I've spoken before about the small town I used to live in where I discovered my love of gardening, and where I learned alot about myself and about life while digging in my back yard. However, there was quite another adventure going on in front of my home as well.
The house I lived in, which was built back in the late 1800's, sat on the banks of a small, lazy little river. Every morning I would rise to a view of herons and beavers, ducks and geese, and even an occasional otter who was especially entertaining in the winter when he took to sliding down the embankment on the ice. Across the river on the opposite bank was a stand of trees bordering on a field which the town used for assorted festivities. One tree in particular caught the eye of my oldest granddaughter who spent a great deal of time with me when she was very little.. She named the tree Grandmother Willow after the character in the Disney movie of the story of Pocahontas which she was obsessed with at the time. The tree was not a willow, of course, but what would be the point of telling her that? In the spring and summer we would pack a picnic lunch and go visit Grandmother Willow on the river bank. My granddaughter would pick flowers for her, or bring her presents of cookies, leftover veggies or any other treasure she deemed appropriate. We communed with the local wildlife: bunnies, woodchucks, birds of all varieties, and squirrels of every color and size. Most of all, we learned some very valuable lessons from this formidable old lady.
We learned that trees do not worry about whether they are the biggest or the most important. They aren't jealous if another tree produces fruit while all they can manage are acorns. They don't gloat if one has brighter colors in the autumn than another, nor do they laugh at each other when their leaves fall to the ground and leave them bare and exposed. What they do is demonstrate the cycles of life, from birth to death and back to birth again, with a clarity and a purpose that defies humans. There they stand, year after year, sometimes for hundreds of years at a time. They provide homes for birds, animals and insects and food for all of them. They give us shade in the summer, wood for our stoves in the winter, and cleaner air to breathe just because they are there. They don't ask to be rewarded, thanked, or gloated over. They go to sleep in the winter, dreaming their dreams of spring secure in the knowledge that when they wake up, their branches will be adorned with little green buds that will leaf into a magnificent canopy of leaves to shelter us all. They witness wars, natural disasters, and the evolution of every species on the planet. Most of all, they are a constant in our lives, something we can turn to whenever we need reassurance that the world we love is still here.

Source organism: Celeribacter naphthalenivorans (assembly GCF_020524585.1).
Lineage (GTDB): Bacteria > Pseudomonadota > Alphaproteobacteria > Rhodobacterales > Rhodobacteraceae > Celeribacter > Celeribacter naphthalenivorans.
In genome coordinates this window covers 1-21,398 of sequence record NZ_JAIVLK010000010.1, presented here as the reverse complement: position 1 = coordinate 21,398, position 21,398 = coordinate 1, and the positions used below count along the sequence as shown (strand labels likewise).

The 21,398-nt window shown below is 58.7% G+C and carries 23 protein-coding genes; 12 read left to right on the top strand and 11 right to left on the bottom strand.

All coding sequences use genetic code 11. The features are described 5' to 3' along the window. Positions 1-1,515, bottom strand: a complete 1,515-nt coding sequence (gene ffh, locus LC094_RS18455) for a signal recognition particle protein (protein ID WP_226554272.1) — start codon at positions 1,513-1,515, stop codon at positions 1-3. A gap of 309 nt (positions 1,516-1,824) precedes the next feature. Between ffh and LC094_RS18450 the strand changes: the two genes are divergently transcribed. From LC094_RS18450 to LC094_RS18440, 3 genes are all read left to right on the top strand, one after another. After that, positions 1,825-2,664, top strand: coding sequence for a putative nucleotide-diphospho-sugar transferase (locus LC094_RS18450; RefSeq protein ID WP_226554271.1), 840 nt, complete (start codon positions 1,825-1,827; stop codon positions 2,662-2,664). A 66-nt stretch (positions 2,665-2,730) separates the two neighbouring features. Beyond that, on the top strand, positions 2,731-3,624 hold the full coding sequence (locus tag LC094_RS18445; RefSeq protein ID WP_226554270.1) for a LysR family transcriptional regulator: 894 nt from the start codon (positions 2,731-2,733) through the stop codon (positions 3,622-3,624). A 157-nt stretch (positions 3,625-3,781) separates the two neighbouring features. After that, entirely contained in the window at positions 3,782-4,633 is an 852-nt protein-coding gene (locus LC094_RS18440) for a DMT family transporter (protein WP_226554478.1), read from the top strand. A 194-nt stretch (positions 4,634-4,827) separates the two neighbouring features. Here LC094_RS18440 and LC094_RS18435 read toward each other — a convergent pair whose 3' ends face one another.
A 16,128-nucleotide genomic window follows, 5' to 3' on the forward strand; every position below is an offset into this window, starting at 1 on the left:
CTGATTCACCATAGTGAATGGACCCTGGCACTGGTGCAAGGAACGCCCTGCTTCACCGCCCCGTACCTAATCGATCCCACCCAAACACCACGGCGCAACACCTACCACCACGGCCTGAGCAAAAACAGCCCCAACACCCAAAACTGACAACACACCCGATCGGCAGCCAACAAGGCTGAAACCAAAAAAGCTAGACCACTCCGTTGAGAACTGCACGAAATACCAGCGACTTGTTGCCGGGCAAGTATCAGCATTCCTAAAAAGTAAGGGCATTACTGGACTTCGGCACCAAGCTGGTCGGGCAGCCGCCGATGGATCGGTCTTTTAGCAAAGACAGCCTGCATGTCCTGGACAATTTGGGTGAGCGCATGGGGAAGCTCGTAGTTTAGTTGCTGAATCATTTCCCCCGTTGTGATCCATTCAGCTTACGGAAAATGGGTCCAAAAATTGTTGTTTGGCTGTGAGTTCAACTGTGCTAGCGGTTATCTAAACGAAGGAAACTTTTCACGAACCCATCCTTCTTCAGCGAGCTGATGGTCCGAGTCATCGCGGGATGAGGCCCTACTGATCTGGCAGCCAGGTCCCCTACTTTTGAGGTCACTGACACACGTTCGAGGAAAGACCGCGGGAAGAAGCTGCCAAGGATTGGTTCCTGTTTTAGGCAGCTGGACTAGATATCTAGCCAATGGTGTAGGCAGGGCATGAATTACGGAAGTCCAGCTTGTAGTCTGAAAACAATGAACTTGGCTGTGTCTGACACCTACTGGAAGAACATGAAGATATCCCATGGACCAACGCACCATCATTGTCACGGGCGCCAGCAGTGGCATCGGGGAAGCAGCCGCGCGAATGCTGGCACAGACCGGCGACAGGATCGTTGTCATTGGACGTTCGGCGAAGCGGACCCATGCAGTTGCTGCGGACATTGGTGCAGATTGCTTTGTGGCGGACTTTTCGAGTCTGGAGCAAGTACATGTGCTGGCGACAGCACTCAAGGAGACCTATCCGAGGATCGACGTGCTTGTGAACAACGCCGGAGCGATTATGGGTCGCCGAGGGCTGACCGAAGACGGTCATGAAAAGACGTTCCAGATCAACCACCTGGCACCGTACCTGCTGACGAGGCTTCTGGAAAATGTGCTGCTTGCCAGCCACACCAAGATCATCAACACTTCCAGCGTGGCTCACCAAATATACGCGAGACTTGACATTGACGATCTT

A few years ago we returned to our home town for a festival. My granddaughter, who is now 19, was anxious to show her boyfriend Grandmother Willow. When we got to the place on the river bank where we used to picnic, her face fell. All that remained of her beloved tree was a broken, dried-out stump. Old age and Mother Nature had eventually caught up to her and she went down during the previous winter. My granddaughter was devastated. What could her real Grandma do? I gently brought her attention to the sprouts and new growth that were coming out of the old girl's stump and around her roots. "Those are her children and grandchildren," I told her. "They will carry the story of this place, just like you will carry it to your children and grandchildren. She goes on in them and in you."
Trees have a lot to teach us. Spend some time with one. And if someone calls you a tree-hugger, take it as a compliment.
And so it is.